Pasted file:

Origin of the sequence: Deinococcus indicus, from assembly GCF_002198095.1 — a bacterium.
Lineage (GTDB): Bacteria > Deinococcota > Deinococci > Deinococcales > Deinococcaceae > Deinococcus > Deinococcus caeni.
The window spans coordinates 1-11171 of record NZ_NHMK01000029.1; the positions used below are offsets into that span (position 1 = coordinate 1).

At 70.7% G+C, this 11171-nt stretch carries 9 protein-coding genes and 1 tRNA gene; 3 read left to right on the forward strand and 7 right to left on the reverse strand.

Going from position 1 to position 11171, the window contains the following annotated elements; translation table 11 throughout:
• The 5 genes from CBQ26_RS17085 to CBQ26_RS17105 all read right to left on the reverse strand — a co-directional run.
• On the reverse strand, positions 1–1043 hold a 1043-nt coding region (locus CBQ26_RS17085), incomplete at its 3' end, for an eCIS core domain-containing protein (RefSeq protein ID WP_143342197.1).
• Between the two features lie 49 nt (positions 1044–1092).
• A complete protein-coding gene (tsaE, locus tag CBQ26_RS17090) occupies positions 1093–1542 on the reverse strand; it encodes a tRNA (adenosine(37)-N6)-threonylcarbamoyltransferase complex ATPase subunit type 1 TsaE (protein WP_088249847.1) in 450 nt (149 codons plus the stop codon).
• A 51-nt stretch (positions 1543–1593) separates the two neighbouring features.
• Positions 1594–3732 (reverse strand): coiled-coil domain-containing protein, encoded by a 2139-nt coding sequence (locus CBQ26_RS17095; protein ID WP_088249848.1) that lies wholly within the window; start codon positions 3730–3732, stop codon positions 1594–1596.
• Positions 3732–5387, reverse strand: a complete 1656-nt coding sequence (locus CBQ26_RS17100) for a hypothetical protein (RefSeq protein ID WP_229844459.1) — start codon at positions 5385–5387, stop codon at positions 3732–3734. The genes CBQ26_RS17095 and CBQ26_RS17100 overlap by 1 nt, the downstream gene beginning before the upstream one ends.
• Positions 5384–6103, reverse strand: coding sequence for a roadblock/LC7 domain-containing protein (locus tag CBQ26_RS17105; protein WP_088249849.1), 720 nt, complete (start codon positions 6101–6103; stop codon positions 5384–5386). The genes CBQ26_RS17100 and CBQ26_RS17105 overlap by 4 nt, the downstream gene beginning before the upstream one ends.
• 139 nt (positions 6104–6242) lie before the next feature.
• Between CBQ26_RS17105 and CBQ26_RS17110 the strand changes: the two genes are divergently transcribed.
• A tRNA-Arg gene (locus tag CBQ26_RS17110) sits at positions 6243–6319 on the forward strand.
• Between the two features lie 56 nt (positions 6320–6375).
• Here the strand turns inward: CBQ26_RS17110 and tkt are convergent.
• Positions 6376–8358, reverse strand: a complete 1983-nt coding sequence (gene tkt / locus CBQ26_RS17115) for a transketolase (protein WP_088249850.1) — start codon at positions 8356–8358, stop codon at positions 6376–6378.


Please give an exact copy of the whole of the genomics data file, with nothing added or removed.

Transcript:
Origin of the sequence: Deinococcus indicus, from assembly GCF_002198095.1 — a bacterium.
Lineage (GTDB): Bacteria > Deinococcota > Deinococci > Deinococcales > Deinococcaceae > Deinococcus > Deinococcus caeni.
The window spans coordinates 1-11171 of record NZ_NHMK01000029.1; the positions used below are offsets into that span (position 1 = coordinate 1).

At 70.7% G+C, this 11171-nt stretch carries 9 protein-coding genes and 1 tRNA gene; 3 read left to right on the forward strand and 7 right to left on the reverse strand.

Going from position 1 to position 11171, the window contains the following annotated elements; translation table 11 throughout:
• The 5 genes from CBQ26_RS17085 to CBQ26_RS17105 all read right to left on the reverse strand — a co-directional run.
• On the reverse strand, positions 1–1043 hold a 1043-nt coding region (locus CBQ26_RS17085), incomplete at its 3' end, for an eCIS core domain-containing protein (RefSeq protein ID WP_143342197.1).
• Between the two features lie 49 nt (positions 1044–1092).
• A complete protein-coding gene (tsaE, locus tag CBQ26_RS17090) occupies positions 1093–1542 on the reverse strand; it encodes a tRNA (adenosine(37)-N6)-threonylcarbamoyltransferase complex ATPase subunit type 1 TsaE (protein WP_088249847.1) in 450 nt (149 codons plus the stop codon).
• A 51-nt stretch (positions 1543–1593) separates the two neighbouring features.
• Positions 1594–3732 (reverse strand): coiled-coil domain-containing protein, encoded by a 2139-nt coding sequence (locus CBQ26_RS17095; protein ID WP_088249848.1) that lies wholly within the window; start codon positions 3730–3732, stop codon positions 1594–1596.
• Positions 3732–5387, reverse strand: a complete 1656-nt coding sequence (locus CBQ26_RS17100) for a hypothetical protein (RefSeq protein ID WP_229844459.1) — start codon at positions 5385–5387, stop codon at positions 3732–3734. The genes CBQ26_RS17095 and CBQ26_RS17100 overlap by 1 nt, the downstream gene beginning before the upstream one ends.
• Positions 5384–6103, reverse strand: coding sequence for a roadblock/LC7 domain-containing protein (locus tag CBQ26_RS17105; protein WP_088249849.1), 720 nt, complete (start codon positions 6101–6103; stop codon positions 5384–5386). The genes CBQ26_RS17100 and CBQ26_RS17105 overlap by 4 nt, the downstream gene beginning before the upstream one ends.
• 139 nt (positions 6104–6242) lie before the next feature.
• Between CBQ26_RS17105 and CBQ26_RS17110 the strand changes: the two genes are divergently transcribed.
• A tRNA-Arg gene (locus tag CBQ26_RS17110) sits at positions 6243–6319 on the forward strand.
• Between the two features lie 56 nt (positions 6320–6375).
• Here the strand turns inward: CBQ26_RS17110 and tkt are convergent.
• Positions 6376–8358, reverse strand: a complete 1983-nt coding sequence (gene tkt / locus CBQ26_RS17115) for a transketolase (protein WP_088249850.1) — start codon at positions 8356–8358, stop codon at positions 6376–6378.